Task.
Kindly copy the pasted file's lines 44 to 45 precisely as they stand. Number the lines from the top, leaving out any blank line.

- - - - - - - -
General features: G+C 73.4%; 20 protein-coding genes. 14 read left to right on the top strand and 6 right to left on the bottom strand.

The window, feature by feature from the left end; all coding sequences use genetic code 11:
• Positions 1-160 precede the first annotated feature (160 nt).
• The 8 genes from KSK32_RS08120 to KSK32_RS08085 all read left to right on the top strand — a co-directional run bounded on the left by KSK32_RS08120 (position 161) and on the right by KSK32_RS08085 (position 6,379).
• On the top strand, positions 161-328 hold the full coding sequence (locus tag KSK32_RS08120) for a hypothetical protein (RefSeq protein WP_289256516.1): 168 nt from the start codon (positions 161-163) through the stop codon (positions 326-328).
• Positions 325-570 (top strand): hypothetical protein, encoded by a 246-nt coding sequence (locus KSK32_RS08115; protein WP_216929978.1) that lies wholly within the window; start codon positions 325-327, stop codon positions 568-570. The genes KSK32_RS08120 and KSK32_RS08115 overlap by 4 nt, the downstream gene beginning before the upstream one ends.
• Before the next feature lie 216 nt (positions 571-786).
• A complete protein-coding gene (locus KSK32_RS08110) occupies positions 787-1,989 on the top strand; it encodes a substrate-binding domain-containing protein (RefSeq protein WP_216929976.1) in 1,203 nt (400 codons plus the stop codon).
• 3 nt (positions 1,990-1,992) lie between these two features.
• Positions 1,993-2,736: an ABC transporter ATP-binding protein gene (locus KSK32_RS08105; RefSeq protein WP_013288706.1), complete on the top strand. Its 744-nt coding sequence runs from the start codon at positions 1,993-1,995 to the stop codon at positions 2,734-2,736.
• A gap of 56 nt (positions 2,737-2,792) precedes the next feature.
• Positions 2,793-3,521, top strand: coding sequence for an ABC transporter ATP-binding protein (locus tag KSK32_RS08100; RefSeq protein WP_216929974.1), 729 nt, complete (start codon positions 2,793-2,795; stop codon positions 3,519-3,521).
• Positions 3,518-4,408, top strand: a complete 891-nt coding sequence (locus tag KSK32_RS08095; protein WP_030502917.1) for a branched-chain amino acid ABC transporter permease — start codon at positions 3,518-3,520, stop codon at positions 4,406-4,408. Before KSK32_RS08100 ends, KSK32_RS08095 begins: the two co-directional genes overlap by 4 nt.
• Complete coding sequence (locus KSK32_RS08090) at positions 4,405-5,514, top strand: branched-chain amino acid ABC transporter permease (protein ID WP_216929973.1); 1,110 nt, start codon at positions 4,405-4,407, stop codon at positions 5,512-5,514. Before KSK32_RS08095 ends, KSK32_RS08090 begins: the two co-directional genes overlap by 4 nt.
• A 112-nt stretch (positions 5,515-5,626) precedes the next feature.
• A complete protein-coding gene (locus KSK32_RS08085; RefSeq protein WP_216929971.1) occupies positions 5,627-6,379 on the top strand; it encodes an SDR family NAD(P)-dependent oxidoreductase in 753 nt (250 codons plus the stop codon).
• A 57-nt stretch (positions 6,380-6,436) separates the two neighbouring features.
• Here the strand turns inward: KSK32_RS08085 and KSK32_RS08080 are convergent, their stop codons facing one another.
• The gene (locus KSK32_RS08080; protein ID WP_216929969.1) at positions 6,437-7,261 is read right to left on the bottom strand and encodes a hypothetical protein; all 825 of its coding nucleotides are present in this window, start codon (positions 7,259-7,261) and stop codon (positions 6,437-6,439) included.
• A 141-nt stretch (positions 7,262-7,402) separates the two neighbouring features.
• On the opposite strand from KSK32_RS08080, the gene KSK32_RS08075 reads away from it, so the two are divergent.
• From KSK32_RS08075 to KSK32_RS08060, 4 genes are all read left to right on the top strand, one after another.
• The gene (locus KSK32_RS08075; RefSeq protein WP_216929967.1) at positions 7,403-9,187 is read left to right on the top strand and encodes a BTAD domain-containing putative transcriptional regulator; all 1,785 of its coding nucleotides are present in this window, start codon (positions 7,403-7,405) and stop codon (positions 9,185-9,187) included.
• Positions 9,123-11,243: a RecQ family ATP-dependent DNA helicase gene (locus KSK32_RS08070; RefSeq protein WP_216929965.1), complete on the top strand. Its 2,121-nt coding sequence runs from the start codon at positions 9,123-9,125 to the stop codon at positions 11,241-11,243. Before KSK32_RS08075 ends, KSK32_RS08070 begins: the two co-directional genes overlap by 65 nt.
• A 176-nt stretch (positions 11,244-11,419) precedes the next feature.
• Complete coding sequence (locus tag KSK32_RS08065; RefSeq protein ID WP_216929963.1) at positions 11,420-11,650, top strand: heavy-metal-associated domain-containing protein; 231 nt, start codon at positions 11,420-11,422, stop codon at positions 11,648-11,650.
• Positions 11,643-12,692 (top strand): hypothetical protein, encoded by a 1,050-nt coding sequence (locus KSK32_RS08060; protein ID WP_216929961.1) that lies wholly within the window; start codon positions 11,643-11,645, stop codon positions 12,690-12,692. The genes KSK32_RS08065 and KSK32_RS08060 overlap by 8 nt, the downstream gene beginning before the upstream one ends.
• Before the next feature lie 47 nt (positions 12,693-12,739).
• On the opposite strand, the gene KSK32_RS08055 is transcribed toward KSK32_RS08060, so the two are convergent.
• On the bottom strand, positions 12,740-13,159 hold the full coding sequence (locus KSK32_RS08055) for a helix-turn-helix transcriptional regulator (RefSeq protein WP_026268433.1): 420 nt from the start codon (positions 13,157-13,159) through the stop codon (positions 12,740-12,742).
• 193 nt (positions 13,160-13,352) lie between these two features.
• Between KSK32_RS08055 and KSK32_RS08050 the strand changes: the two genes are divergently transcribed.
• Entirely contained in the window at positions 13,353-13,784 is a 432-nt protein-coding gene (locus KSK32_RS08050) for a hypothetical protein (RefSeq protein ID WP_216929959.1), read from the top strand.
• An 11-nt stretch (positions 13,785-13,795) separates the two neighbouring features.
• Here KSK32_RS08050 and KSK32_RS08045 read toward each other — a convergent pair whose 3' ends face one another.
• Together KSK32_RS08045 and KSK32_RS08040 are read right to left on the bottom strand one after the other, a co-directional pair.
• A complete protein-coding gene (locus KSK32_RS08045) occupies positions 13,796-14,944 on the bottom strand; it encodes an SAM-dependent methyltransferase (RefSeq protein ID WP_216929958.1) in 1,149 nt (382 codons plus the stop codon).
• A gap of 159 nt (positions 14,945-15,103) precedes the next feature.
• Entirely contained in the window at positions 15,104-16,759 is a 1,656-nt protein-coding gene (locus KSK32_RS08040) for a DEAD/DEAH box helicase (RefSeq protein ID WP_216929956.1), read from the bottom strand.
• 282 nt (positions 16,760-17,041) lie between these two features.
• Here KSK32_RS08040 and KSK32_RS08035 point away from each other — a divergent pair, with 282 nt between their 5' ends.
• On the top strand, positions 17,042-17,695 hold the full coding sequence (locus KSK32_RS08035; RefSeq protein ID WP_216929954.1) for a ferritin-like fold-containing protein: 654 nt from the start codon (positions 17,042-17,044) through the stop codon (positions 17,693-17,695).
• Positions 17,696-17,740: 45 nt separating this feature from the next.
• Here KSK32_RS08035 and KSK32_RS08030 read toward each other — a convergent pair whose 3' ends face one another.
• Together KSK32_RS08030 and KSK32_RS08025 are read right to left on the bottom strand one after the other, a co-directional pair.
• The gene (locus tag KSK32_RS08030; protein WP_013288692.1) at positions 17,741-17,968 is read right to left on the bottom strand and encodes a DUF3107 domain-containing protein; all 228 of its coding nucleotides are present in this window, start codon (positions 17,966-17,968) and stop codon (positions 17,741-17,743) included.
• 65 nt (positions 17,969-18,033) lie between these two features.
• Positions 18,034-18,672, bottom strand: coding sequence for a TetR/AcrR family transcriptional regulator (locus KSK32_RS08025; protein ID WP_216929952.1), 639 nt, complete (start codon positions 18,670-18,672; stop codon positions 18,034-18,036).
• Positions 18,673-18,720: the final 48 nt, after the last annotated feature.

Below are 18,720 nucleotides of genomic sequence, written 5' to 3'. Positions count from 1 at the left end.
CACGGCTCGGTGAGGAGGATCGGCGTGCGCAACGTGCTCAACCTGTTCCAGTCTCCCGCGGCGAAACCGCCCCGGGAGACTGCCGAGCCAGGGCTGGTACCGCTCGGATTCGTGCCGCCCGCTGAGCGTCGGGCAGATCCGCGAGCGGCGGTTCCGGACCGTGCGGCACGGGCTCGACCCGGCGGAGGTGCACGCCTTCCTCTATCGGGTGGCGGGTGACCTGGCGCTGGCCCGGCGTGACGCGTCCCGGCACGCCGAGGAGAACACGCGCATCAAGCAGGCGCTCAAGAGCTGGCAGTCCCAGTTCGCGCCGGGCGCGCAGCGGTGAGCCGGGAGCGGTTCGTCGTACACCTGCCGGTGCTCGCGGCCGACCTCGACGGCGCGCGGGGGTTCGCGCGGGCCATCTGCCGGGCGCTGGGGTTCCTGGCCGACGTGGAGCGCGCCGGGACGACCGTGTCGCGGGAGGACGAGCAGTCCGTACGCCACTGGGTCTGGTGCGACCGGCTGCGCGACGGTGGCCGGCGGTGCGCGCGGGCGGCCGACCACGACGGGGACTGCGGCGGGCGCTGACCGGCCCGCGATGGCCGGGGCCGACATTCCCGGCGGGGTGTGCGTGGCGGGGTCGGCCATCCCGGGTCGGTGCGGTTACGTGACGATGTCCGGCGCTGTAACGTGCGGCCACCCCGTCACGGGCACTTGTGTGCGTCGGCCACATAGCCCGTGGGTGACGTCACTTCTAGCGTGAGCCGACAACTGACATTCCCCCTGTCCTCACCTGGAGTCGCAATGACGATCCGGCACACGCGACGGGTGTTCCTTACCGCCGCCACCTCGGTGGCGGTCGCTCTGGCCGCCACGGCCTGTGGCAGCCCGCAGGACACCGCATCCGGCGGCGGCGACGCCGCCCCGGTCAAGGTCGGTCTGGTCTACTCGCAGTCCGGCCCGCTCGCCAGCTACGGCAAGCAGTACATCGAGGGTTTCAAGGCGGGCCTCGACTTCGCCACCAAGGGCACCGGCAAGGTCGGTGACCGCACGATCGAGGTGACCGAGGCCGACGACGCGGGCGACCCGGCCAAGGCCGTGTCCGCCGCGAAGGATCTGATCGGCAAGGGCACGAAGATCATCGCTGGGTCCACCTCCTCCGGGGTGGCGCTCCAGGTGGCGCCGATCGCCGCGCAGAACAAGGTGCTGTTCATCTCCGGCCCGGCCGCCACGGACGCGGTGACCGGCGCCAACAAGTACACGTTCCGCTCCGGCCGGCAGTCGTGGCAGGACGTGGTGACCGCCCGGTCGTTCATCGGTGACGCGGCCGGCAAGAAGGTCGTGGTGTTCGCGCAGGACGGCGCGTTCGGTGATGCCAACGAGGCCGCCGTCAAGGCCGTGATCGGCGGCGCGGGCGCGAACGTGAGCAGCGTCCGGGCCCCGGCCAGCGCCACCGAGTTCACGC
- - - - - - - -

• Here KSK32_RS08035 and KSK32_RS08030 read toward each other — a convergent pair whose 3' ends face one another.
• Together KSK32_RS08030 and KSK32_RS08025 are read right to left on the bottom strand one after the other, a co-directional pair.